Beyond… A Journey Within

Swati Singh

Cranky to Calm

Originally published in New York Spirit

“What do we call a person who is unapologetic about wasting time?”

I asked this of myself, not sure if I was really looking for an answer.

Why do we get into a seesaw of highs and lows? I am super productive for a few weeks, and then there is a lull. Blank sheets and I stare at each other. For hours. Often, I cheat. Sneak a peek at the phone. Scrolling. Pausing at a beautiful quote by Thich Nhat Hanh and justifying my laziness to be of some deep spiritual significance.

It cannot be a lockdown forever phase. I blame people encroaching on my introvert shell and not getting any quiet time. I blame the slowness of nature after the birds and their babies have left the nest; the Darth Vader bee who arrives just for a few seconds, not allowing me to even identify her properly. I blame hot and humid weather. Rains are so scarce in this town as if it is cursed. Such sinners live here!

I am irritable. Chattering even when I don’t want to. My energies are draining. I am sleepy. Lazy. Slothful.

Most often when we are this grumpy and grouchy, we are ignoring the inner call and seeking some cut-paste option from the outer world. The vine keeps growing from the heart chakra, clutching our throat and mind while we keep looking for the external locus of control to put the liability on. You might find yourself screaming like a banshee at someone for a minor reason. Yeah, anger is a close cousin of irritation.

What is happening?

If we could find our mind’s status simply by tapping on our forehead, it would show a burnout warning.

Mental exhaustion can make us pessimistic and less productive. Motivation seems to fade away and cynicism fills the void. Accumulation of stress can lead to such unsavory symptoms. The pandemic has given birth to a new set of concerns and fear with no regulator whatsoever. We have gotten into a worrying cycle of the future more intensely than ever.

It is not just these times irritation can sneak in anytime into our lives. Biology has reasons. Spirituality has reasons. A 28-day cycle happens not just for women, but men too on an emotional level. Hormones and energies both go through such phases. When one is not grounded and not in sync with the rhythms of his or her body and mind, such symptoms may occur.

What can be done?

Invest in solitude: If you are an introvert, you do know how alone time is essential to recharge your batteries. If you are an extrovert, you might be surprised to realizeyou also need solitude to increase productivity and creativity. Where would you go running away from yourself? Taking a little break away from everything would help process your emotions. I would suggest sitting with just Nature for company. Trees, wind, rain, bees, butterflies, birds, all contain magical healing energies.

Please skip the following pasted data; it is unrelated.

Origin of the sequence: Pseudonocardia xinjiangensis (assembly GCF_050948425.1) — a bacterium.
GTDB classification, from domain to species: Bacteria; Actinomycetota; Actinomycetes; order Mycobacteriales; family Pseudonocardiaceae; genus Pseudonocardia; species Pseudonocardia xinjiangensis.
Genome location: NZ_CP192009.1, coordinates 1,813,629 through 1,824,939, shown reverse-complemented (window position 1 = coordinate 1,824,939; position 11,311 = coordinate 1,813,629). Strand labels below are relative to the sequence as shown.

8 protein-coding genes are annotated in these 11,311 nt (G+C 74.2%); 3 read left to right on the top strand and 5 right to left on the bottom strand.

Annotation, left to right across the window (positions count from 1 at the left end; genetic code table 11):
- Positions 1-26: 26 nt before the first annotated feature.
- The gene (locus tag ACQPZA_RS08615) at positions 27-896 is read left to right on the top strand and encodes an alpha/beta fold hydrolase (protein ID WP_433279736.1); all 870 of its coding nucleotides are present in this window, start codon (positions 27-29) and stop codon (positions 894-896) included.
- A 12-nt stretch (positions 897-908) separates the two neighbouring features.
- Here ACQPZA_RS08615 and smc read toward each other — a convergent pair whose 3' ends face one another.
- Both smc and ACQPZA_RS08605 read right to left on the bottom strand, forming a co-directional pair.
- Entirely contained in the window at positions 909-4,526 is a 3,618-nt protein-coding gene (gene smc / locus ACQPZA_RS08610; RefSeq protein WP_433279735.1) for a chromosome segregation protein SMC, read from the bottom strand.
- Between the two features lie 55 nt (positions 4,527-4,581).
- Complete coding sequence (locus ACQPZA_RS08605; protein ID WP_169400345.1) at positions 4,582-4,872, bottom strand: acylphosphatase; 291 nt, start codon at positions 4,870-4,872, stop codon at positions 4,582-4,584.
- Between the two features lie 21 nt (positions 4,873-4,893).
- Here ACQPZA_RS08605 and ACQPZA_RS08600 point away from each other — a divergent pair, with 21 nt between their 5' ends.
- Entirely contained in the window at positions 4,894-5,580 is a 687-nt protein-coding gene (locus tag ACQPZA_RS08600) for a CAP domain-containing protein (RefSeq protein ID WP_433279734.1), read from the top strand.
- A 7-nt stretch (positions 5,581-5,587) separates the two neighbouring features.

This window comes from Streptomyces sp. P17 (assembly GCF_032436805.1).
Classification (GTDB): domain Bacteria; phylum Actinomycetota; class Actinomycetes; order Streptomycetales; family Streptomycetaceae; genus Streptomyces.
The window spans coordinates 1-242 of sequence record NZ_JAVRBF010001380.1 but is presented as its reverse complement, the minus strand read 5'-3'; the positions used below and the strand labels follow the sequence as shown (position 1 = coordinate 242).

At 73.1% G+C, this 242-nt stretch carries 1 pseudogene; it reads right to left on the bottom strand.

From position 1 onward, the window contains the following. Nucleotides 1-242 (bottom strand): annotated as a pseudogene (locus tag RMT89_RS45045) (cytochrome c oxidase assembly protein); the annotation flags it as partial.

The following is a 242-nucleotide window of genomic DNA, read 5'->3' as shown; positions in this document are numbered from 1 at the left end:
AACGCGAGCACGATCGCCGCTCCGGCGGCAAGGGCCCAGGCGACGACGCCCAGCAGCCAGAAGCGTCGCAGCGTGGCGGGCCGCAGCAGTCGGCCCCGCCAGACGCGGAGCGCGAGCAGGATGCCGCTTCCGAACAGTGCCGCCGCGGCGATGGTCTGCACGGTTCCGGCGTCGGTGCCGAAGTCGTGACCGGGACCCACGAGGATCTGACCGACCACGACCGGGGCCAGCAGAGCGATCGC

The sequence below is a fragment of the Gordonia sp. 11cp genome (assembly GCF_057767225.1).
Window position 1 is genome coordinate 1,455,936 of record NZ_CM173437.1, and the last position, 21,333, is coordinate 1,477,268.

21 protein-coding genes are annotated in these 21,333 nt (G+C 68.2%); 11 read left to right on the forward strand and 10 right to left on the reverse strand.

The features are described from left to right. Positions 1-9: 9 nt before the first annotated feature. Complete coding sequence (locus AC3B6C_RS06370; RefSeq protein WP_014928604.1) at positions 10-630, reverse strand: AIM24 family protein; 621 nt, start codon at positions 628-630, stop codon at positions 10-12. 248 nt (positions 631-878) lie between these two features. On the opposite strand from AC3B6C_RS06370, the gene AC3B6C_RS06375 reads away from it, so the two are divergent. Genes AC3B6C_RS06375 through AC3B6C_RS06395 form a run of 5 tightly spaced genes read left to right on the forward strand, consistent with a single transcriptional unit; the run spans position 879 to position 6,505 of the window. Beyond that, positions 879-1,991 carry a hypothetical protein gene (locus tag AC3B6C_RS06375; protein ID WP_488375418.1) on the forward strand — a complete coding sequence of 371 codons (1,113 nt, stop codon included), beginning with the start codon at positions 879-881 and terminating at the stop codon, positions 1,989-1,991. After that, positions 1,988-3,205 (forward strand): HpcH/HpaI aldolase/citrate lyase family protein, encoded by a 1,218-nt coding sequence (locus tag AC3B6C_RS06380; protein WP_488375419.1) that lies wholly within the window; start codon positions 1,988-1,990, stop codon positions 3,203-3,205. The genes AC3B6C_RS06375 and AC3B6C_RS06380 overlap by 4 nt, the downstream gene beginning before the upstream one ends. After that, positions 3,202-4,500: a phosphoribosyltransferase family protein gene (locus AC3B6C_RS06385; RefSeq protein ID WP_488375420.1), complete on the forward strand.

Doing vs. Being: It is fine to be unproductive some days. The quote from Thich Nhat Hanh was: “We have a tendency to think in terms of doing and not in terms of being. We think that when we are not doing anything, we are wasting our time. But that is not true. Our time is first of all for us to be. 

To be what? To be alive, to be peaceful, to be joyful, to be loving. And that is what the world needs most.”

Stop seeking your identity in the work you do. Your identity is intact even when you are taking a break. Your identity is getting polished when you are just being. 

Allow time: This phase is temporary. It might not seem so as we lose perspective with the annoying gnats surrounding us. We feel the universe contains just these two beings. The moment we can walk out of this tiny dungeon, there won’t be any gnats. The lens of life would again begin to focus on the bigger picture. You would write, work, and laugh again. 

Take Vitamin H: Humor. You’re lacking it, hence unable to catch the opportunities that can be turned into a laughter riot. Channel your inner Chandler Bing.

The advice is sound only when this is a waxing and waning phase. If irritability is becoming a part of life, there is a dire need to bring in the perspective of mindfulness and understanding of the little joys. The grass stains are good, and kids are supposed to be that rowdy. The lines on the walls are not worth the tears in tiny eyes and what has been disordered can be reordered. The sickness can be seen as an opportunity to rest as long as the body wants, and the whining can be emptied into the dumpster more often. Your grief is seeking freedom, hence shape-feel-shifting into anger and irritation. Once you can release it, you’ll see the change.

A person who is unapologetic about wasting time is sometimes just a mindful being who understands the true nature of being.

May we heal and grow, over and again! 

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This entry was posted on August 1, 2020 by in Healing, Lessons, mental health, spirituality and tagged , , .

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